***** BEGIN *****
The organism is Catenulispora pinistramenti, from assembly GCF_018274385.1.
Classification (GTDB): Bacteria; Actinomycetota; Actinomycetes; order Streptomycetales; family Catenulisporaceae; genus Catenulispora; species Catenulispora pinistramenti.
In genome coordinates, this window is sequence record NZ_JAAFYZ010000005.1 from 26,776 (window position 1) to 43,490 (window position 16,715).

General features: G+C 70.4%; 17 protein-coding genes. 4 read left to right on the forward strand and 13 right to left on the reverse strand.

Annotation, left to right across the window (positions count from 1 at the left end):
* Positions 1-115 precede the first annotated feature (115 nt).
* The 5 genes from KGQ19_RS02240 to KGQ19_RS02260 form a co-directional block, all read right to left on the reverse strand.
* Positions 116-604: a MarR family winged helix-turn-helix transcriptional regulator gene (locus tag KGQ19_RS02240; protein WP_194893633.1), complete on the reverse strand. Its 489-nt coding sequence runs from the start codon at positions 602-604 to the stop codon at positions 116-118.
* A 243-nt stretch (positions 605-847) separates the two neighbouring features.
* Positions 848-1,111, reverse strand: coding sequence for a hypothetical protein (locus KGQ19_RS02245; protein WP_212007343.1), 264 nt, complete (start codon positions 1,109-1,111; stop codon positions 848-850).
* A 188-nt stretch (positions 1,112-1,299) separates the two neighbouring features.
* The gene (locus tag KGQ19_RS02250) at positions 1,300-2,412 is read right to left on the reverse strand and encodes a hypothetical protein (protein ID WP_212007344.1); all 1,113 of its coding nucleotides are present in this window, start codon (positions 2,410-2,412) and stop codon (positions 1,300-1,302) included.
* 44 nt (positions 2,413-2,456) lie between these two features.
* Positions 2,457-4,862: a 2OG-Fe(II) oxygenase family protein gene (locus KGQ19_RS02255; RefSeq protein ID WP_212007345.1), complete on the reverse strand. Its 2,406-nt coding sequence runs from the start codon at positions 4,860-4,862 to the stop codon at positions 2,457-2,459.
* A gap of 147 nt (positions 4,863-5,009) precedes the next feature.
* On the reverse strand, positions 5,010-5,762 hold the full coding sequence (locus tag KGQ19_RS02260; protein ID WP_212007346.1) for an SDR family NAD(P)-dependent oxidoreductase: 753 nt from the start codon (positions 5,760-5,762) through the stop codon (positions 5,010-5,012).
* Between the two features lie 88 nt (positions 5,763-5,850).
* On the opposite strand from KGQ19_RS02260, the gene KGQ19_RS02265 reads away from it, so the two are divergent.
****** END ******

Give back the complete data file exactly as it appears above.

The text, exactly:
The organism is Catenulispora pinistramenti, from assembly GCF_018274385.1.
Classification (GTDB): Bacteria; Actinomycetota; Actinomycetes; order Streptomycetales; family Catenulisporaceae; genus Catenulispora; species Catenulispora pinistramenti.
In genome coordinates, this window is sequence record NZ_JAAFYZ010000005.1 from 26,776 (window position 1) to 43,490 (window position 16,715).

General features: G+C 70.4%; 17 protein-coding genes. 4 read left to right on the forward strand and 13 right to left on the reverse strand.

Annotation, left to right across the window (positions count from 1 at the left end):
* Positions 1-115 precede the first annotated feature (115 nt).
* The 5 genes from KGQ19_RS02240 to KGQ19_RS02260 form a co-directional block, all read right to left on the reverse strand.
* Positions 116-604: a MarR family winged helix-turn-helix transcriptional regulator gene (locus tag KGQ19_RS02240; protein WP_194893633.1), complete on the reverse strand. Its 489-nt coding sequence runs from the start codon at positions 602-604 to the stop codon at positions 116-118.
* A 243-nt stretch (positions 605-847) separates the two neighbouring features.
* Positions 848-1,111, reverse strand: coding sequence for a hypothetical protein (locus KGQ19_RS02245; protein WP_212007343.1), 264 nt, complete (start codon positions 1,109-1,111; stop codon positions 848-850).
* A 188-nt stretch (positions 1,112-1,299) separates the two neighbouring features.
* The gene (locus tag KGQ19_RS02250) at positions 1,300-2,412 is read right to left on the reverse strand and encodes a hypothetical protein (protein ID WP_212007344.1); all 1,113 of its coding nucleotides are present in this window, start codon (positions 2,410-2,412) and stop codon (positions 1,300-1,302) included.
* 44 nt (positions 2,413-2,456) lie between these two features.
* Positions 2,457-4,862: a 2OG-Fe(II) oxygenase family protein gene (locus KGQ19_RS02255; RefSeq protein ID WP_212007345.1), complete on the reverse strand. Its 2,406-nt coding sequence runs from the start codon at positions 4,860-4,862 to the stop codon at positions 2,457-2,459.
* A gap of 147 nt (positions 4,863-5,009) precedes the next feature.
* On the reverse strand, positions 5,010-5,762 hold the full coding sequence (locus tag KGQ19_RS02260; protein ID WP_212007346.1) for an SDR family NAD(P)-dependent oxidoreductase: 753 nt from the start codon (positions 5,760-5,762) through the stop codon (positions 5,010-5,012).
* Between the two features lie 88 nt (positions 5,763-5,850).
* On the opposite strand from KGQ19_RS02260, the gene KGQ19_RS02265 reads away from it, so the two are divergent.